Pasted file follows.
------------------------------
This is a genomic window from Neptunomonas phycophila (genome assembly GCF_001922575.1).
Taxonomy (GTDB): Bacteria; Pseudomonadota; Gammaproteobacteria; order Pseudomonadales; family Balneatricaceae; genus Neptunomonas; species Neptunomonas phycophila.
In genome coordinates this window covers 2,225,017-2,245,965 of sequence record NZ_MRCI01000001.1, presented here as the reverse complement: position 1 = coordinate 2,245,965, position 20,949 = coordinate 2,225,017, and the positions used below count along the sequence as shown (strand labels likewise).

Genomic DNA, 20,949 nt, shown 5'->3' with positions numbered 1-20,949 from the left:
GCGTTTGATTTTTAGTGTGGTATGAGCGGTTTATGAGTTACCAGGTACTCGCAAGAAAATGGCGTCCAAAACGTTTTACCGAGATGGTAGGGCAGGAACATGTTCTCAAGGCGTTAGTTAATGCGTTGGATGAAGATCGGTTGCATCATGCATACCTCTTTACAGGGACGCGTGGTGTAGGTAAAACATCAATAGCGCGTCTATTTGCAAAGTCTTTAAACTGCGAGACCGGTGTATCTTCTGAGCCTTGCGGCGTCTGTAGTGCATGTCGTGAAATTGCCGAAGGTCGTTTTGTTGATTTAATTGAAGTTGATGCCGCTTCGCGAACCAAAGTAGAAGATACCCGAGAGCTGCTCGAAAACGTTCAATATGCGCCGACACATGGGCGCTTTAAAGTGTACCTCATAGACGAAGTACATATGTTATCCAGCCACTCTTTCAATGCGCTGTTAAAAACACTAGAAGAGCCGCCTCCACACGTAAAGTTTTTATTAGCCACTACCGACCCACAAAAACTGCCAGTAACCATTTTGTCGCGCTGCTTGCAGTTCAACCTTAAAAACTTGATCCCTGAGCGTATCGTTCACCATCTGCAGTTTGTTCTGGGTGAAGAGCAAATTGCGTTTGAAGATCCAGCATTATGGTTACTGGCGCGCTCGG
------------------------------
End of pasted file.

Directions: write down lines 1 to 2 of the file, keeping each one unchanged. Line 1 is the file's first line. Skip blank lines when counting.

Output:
This is a genomic window from Neptunomonas phycophila (genome assembly GCF_001922575.1).
Taxonomy (GTDB): Bacteria; Pseudomonadota; Gammaproteobacteria; order Pseudomonadales; family Balneatricaceae; genus Neptunomonas; species Neptunomonas phycophila.